The Kickstarter project is to put together the STL files to be printed for the structure and also to provide components for the driver boards.

Unfortunately, I was too late to jump on the bandwagon but, with the designer’s intention to make the whole project open source, there’s enough detail on the website to build the driver board and make a structure to support the components.

In another “How hard can this be?” moment, I’ve decided to take up the challenge and see if I can build this.

The hardware driver board is simple. You need something to work the lasers and something to turn the turntable when signals from the Raspberry Pi are received.

The FreeLSS site has the following design:


The A4988 chip is the driver for the stepper motor and the ULN2003A is a Darlington Array responsible for working the lasers.

I’ve made a couple of adjustments:

  1. The input voltage is 5V for everything. I understand that the designer has made a similar change but that’s only been available to Kickstarter backers. This is handy because the stepper motors I have take a 5V input. Full disclosure: I successfully blew up a couple of L9110S’ by pushing too much voltage through them. They can handle up to 12V but no more.
  2. I’m not powering the Raspberry Pi from this board. I’m happy with powering it from its own power supply. Eventually I can build something that will power both the driver board and the Pi.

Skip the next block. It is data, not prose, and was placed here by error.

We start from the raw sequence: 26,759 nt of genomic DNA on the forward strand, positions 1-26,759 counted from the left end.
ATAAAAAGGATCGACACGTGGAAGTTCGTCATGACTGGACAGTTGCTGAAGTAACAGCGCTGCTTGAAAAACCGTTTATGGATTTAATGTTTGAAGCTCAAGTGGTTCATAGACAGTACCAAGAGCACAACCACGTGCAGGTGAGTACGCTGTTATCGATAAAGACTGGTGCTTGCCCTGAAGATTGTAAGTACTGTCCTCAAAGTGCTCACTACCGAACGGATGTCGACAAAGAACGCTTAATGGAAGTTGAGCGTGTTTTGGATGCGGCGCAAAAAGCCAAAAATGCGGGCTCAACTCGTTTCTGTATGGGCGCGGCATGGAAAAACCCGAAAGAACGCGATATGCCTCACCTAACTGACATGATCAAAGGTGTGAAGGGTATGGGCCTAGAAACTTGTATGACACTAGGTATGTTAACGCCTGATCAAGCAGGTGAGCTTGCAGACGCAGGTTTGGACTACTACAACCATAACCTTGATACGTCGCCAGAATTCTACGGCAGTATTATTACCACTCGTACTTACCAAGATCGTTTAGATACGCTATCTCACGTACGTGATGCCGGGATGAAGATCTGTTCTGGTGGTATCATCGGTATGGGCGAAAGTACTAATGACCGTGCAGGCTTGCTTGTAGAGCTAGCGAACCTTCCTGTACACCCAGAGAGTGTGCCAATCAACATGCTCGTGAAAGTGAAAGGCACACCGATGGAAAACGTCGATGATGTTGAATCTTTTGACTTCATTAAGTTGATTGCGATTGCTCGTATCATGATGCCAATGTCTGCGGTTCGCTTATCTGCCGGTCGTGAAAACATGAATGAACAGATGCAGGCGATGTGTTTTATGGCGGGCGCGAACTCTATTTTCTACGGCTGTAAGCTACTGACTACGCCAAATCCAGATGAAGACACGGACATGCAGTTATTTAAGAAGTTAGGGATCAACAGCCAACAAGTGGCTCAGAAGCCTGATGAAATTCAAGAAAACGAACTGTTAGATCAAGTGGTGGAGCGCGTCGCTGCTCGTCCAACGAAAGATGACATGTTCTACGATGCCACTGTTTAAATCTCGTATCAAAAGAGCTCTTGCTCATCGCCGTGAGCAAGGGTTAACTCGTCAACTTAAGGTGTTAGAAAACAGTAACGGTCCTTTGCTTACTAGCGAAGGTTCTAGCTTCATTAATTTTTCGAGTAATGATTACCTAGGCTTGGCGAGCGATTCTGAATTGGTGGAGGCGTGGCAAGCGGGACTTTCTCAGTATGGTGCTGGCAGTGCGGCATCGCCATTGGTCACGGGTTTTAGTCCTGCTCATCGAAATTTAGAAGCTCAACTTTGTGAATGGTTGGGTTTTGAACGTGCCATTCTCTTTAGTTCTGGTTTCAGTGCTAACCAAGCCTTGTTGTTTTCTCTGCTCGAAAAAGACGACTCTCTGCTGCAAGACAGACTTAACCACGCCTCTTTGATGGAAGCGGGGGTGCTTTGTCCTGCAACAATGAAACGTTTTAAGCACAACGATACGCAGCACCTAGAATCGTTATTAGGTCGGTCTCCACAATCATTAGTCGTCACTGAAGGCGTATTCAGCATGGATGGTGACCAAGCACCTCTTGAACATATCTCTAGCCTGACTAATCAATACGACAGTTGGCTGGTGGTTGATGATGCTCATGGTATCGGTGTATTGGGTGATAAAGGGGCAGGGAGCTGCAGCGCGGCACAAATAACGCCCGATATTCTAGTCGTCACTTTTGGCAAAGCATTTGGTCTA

3. I’ve replaced the A4988 with 2 L9110S H-bridge chips. This was because I had the chips available and I didn’t see a need to buy another driver board for this. This will require me to make modifications to the turntable software so that it will work with my driver board. That’s the beauty of open source 🙂

With those changes, I put together the schematic:


and, after a couple of attempts at getting the board together, I have something that will drive both the lasers and the stepper motor and not get hot because of short circuits. Here’s a video of my working board.

Cinderella Clock Project - Part 2 - The Electronics

Cinderella Clock Project – Part 2 – The Electronics

With the clock face constructed, I turned my attention to seeing what I could do to get it moving.

I knew it was going to have to be wirelessly-controlled because there was no way we would be able to run a control cable from a hanging beam to the side of the stage without complications.

So I put a few ideas together. I knew that an Arduino-like controller would be simple to put together. I’d played around with building a Bareduino ( https://www.virtuabotix.com/product/bareduino-bare-minimum-16-mhz-arduino-kit/ ) and found it fun and, more importantly, inexpensive. I ended up buying the components in bulk on eBay. Now I’m hooked on getting electronics from China for a couple of dollars.

The number of add-ons that are available for the Arduino market is impressive. I knew that it was possible to get wireless transceivers so I bought some nRF24L01+ transceivers from Amazon (http://www.amazon.com/gp/product/B00E594ZX0). These have good Arduino library support. There are a couple of libraries on GitHub and I found that the maniacbug version worked for me (http://maniacbug.github.io/RF24/). Also, I found his blog entry “Getting Started with nRF24L01+” really useful, particularly the pin connections from the ATmega328PU to the transceiver itself. The blog is at http://maniacbug.wordpress.com/2011/11/02/getting-started-rf24/.

I called my project a Nerduino due to the anticipated comments from my “friends”.

Initially, I breadboarded the circuits to show that I could send and receive

The wrinkle in building the circuit is that the transceiver is *powered* using 3.3v but the ATmega32PU is 5v-powered. This meant that I needed to build a voltage regulator to drop a 5v input down to 3.3v just to power it. That adds a few more components.